distemper

\ \ English has two distinct words distemper, although ultimately they come from the same source, Latin temperāremingle’ (source of English temper, temperate, and temperature). This formed the basis of two separate medieval Latin verbs, both compounded from the prefix dis- but using it in quite different ways. Dis- in the sense ‘reversal of a current state’ joined with temperāre in the specialized meaning ‘mingle in proper proportion’ to produce distemperāreupset the proper balance of bodily humours’, hence ‘vex, make ill’. This passed directly into English as distemper [14], and survives today mainly as the term for an infectious disease of dogs. Disjoined with temperāre in its intensive function produced medieval Latin distemperāremix thoroughly, soak’, which entered English via Old French destemprer in the 14th century. The meaning ‘soak, steep, infuse’ survived until the 17th century: ‘Give the Horse thereof every morning … the quantity of a Hasel-nut distempered in a quart of Wine’, Edward Topsell, History of Four-footed Beasts 1607. The word’s modern application, to a water-based decorator’s paint, comes from the fact that the pigment is mixed with or infused in water (the same notion lies behind tempera [19], borrowed from Italian).
\ \ Cf.TEMPER, TEMPERATE, TEMPERATURE

Word origins - 2ed. . 2005.

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  • Distemper — Distemper …   Википедия

  • Distemper — may refer to: A viral infection Canine distemper, a disease of dogs Feline distemper, a disease of cats Phocine distemper, a disease of seals A bacterial infection Equine distemper, or Strangles, a bacterial infection of the horse Derangement or… …   Wikipedia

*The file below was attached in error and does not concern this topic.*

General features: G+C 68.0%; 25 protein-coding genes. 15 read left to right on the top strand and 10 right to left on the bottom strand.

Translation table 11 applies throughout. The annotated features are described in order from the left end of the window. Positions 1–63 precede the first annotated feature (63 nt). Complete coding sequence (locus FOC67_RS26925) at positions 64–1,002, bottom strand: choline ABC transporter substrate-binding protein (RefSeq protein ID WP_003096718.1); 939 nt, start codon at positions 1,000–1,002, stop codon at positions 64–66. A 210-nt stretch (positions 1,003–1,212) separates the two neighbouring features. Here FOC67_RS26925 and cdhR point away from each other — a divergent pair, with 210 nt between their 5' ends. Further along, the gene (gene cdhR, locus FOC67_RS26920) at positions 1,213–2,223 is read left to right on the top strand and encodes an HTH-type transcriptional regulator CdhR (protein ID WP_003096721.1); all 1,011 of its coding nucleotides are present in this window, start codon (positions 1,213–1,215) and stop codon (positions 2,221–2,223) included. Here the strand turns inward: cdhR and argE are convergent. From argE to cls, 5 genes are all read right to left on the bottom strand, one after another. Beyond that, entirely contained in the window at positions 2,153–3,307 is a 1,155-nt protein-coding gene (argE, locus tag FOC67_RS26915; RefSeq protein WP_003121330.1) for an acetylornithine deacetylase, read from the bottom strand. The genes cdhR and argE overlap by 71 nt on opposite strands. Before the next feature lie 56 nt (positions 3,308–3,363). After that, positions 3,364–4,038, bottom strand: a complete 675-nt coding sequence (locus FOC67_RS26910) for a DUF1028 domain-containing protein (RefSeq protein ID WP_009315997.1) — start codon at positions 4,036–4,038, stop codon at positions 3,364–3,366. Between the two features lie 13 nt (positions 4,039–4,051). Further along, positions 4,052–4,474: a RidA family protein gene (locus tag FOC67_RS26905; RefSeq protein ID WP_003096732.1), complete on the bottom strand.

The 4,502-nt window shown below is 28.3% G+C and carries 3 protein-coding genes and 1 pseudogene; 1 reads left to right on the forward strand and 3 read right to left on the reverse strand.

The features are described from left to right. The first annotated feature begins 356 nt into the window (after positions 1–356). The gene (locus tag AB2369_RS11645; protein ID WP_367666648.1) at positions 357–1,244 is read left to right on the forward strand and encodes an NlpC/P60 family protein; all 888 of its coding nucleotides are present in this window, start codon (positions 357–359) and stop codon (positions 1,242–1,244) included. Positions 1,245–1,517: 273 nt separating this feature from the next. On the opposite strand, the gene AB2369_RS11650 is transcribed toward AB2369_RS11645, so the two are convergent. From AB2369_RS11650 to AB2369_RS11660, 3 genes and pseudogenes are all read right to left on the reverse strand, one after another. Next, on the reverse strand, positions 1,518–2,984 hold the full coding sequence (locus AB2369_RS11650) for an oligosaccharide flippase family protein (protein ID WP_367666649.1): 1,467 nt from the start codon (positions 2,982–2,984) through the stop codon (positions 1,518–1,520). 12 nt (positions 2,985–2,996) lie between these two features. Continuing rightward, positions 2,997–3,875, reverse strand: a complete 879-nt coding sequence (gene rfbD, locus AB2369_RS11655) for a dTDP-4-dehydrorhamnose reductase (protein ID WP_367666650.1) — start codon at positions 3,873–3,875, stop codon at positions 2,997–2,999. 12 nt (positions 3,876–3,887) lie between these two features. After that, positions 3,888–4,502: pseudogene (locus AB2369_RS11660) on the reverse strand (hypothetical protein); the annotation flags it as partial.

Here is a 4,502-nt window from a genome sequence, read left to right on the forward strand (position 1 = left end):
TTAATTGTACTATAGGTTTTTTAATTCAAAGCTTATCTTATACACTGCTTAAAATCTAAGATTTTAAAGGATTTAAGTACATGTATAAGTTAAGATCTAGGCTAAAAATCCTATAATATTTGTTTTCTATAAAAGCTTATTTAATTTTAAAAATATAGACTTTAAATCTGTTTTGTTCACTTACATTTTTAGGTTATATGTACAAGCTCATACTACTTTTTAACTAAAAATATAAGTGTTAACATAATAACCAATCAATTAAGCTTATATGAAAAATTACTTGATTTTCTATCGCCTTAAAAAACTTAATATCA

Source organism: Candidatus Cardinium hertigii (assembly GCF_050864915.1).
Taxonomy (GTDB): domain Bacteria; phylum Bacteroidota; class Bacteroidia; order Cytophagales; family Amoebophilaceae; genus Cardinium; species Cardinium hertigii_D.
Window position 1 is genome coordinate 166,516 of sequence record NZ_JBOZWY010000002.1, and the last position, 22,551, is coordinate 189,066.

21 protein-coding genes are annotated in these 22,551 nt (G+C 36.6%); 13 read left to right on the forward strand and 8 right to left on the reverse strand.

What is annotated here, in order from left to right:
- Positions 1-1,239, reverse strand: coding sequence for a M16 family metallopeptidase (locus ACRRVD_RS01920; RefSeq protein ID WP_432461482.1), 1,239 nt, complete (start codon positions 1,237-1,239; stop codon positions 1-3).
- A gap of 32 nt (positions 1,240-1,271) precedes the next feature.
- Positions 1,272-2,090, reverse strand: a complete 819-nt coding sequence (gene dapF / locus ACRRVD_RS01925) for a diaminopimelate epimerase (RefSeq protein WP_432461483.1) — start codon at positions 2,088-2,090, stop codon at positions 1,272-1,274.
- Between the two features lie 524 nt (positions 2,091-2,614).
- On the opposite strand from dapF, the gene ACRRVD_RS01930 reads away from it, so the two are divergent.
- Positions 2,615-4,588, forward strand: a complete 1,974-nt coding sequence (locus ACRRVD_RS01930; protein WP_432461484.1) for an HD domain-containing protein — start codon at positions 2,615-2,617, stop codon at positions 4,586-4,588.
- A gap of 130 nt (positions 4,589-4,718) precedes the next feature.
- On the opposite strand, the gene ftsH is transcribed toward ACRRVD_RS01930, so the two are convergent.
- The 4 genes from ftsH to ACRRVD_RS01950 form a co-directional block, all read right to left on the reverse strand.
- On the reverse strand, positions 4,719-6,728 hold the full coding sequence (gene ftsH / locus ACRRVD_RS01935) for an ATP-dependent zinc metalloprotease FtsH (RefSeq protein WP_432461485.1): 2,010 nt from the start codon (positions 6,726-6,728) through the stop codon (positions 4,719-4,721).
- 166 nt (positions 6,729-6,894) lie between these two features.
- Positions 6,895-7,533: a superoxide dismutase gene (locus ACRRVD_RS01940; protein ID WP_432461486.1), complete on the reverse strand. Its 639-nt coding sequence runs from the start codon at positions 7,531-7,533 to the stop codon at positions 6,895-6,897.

• Distemper — Dis*tem per, n. [See {Distemper}, v. t., and cf. {Destemprer}.] 1. An undue or unnatural temper, or disproportionate mixture of parts. Bacon. [1913 Webster] Note: This meaning and most of the following are to be referred to the Galenical doctrine …   The Collaborative International Dictionary of English

  • Distemper — en live, 2007 Pays d’origine Russie Genre musical Ska punk A …   Wikipédia en Français

  • Distemper — Dis*tem per, v. t. [imp. & p. p. {Distempered}; p. pr. & vb. n. {Distempering}.] [OF. destemprer, destremper, to distemper, F. d[ e]tremper to soak, soften, slake (lime); pref. des (L. dis ) + OF. temprer, tremper, F. tremper, L. temperare to… …   The Collaborative International Dictionary of English

  • Distemper — 2007 Allgemeine Informationen …   Deutsch Wikipedia

  • distemper — ► NOUN ▪ a kind of paint having a base of glue or size, used on walls. ► VERB ▪ paint with distemper. ORIGIN from Latin distemperare soak …   English terms dictionary

  • distemper — index discompose, disease, disorder (abnormal condition), disturb, pique Burton s Legal Thesaurus. William C. Burton. 2006 …   Law dictionary

  • distemper — mid 14c., to disturb (v.), from O.Fr. destemprer, from M.L. distemperare vex, make ill, lit. upset the proper balance (of bodily humors), from dis un , not (see DIS (Cf. dis )) + L. temperare mingle in the proper proportion (see TEMPER (Cf.… …   Etymology dictionary

  • distemper — complaint, syndrome, *disease, malady, ailment, disorder, condition, affection …   New Dictionary of Synonyms

  • distemper — distemper1 [dis tem′pər] vt. [ME distemperen < OFr destemprer or ML distemperare, to disorder (esp. the “tempers,” or four humors) < L dis , apart + temperare, to mix in proportion: see TEMPER] 1. Obs. to make bad tempered; disturb; ruffle… …   English World dictionary

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